, are subject to less uncertainty, but our projections of cost-effectiveness are nonetheless robust in the face of substantial variation in estimated efficacy in children.
While we assigned an efficacy of 20% to TIV in older adults in our base case, evidence for effectiveness of TIV in older adults is conflicting, with some studies reporting effectiveness as high as 50–60% 
, while others fail to find any evidence of effectiveness when circulating strains do not match vaccine components, or when influenza epidemics are absent 
. Furthermore, estimates of the impact of influenza vaccine on all-cause mortality in older individuals are implausibly large given levels of vaccine coverage seen in countries such as the United States, and the relatively limited proportion of deaths which are excess deaths during influenza season 
. The apparent impact of influenza vaccination on mortality in non-influenza season has served to provide further evidence that effects attributed to influenza vaccination may in some cases represent a “healthy vaccinee effect”, with more robust elderly individuals being more likely to receive vaccination 
. Interestingly, the large observational study of ATIV that is the source of our base-case effectiveness estimates was subject to exactly the opposite limitation: in that study, older individuals with poor health status preferentially received ATIV (while their healthy counterparts received TIV), and the excess risk of hospitalization seen in these individuals was confined to the period outside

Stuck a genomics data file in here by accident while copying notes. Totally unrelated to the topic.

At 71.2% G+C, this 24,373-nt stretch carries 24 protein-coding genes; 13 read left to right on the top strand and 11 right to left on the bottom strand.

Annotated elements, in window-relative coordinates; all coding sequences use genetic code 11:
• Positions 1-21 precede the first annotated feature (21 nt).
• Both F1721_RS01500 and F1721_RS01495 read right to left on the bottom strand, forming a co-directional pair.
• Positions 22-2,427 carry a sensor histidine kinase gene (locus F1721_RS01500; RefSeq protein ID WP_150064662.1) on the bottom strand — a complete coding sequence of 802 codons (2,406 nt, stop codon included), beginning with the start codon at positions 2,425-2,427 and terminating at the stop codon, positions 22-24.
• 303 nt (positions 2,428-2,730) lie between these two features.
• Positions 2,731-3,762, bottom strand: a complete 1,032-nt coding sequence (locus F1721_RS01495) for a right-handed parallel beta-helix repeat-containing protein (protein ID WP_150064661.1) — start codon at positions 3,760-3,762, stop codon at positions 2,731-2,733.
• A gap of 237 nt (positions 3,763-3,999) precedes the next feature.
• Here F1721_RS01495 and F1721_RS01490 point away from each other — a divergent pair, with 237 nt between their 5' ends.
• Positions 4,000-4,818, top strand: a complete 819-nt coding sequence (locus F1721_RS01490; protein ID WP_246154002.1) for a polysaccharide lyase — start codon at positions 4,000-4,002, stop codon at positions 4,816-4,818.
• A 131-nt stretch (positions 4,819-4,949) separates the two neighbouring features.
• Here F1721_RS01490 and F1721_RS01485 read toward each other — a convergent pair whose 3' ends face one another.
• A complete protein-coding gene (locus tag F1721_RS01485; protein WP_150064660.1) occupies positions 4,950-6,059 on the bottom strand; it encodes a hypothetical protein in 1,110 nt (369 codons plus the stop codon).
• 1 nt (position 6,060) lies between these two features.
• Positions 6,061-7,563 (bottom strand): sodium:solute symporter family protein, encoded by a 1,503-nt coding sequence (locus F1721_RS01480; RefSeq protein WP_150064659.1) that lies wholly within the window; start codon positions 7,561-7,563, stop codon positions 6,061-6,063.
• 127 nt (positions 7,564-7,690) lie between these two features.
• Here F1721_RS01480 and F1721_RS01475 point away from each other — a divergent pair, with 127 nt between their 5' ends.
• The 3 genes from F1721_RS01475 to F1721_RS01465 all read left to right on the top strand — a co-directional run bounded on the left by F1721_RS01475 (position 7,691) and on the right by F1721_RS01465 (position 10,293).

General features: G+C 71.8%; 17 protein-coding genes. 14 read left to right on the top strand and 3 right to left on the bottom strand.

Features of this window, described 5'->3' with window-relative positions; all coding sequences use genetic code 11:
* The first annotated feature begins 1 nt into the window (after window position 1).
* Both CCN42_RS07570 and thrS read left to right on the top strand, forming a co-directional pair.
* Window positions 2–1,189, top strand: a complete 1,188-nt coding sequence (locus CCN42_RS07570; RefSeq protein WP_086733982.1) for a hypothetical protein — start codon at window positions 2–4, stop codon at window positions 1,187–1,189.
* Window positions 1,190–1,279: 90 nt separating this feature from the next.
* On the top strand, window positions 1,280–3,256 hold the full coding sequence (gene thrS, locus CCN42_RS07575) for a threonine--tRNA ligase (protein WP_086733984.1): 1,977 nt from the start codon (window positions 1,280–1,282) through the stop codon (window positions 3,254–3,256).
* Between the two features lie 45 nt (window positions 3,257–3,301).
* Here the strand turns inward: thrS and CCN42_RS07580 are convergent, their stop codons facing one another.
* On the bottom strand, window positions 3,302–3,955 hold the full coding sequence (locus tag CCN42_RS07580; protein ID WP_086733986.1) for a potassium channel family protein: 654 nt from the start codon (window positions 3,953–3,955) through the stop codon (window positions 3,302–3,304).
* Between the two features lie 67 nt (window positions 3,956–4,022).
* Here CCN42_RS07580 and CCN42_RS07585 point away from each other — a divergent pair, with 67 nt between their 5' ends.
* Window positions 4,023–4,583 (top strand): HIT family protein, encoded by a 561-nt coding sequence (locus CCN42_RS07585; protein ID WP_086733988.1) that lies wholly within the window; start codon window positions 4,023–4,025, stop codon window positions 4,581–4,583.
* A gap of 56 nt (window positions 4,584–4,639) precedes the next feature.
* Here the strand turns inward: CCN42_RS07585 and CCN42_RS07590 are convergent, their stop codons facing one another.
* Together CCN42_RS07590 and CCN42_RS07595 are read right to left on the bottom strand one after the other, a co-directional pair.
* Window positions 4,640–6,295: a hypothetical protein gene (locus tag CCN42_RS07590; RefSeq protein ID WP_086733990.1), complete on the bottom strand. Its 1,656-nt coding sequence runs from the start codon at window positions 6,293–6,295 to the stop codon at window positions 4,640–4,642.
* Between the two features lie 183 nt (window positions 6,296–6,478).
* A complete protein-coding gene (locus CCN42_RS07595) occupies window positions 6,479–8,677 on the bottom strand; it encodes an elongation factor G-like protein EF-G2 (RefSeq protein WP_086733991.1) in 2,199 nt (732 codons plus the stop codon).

influenza season 
, suggesting that the true relative efficacy of ATIV may be higher than we estimate in our base-case analysis.
Emerging data suggest that MF59-adjuvanted vaccines appear to confer cross-strain immune protection sufficiently robust to provide protection against drifted influenza strains, via generation of antibody and B-cell responses against a broader range of influenza antigens than is the case with unadjuvanted vaccine 
. We project that enhanced durability of protection could make ATIV economically attractive even in the absence of increased effectiveness; further research is needed to evaluate the relative durability of effect of these vaccines.
Like any model-based evaluation of vaccine effectiveness and cost-effectiveness, our analysis has limitations. Our mathematical model includes simplifying assumptions and incorporates parameters values that are subject to uncertainty. Model calibration to existing data was used to reduce this uncertainty for some key parameters and wide-ranging sensitivity analyses were used to explore the impact of parameter uncertainty on our findings. We used a constant value for estimates of vaccine efficacy, although these values will vary from year-to-year, depending on match with circulating influenza strains. We excluded vaccine-related adverse events; although studies to date have not suggested elevated risks of serious adverse events associated with the MF59 adjuvant 
, immune adjuvants may result in unusual adverse event profiles 
. Ongoing surveillance and evaluation of vaccine-associated adverse event risks are warranted for this novel vaccine.
In summary, a mathematical model parameterized to represent the transmission of influenza in the Canadian population suggests that use of an adjuvanted trivalent influenza vaccine in seniors and young children is likely to be a highly cost-effective intervention, relative to the currently used unadjuvanted vaccine. These projections hold even under assumptions of very minor enhancements of vaccine efficacy associated with adjuvanted vaccines. Enhanced durability of vaccine-derived immunity may further enhance the economic attractiveness of this intervention.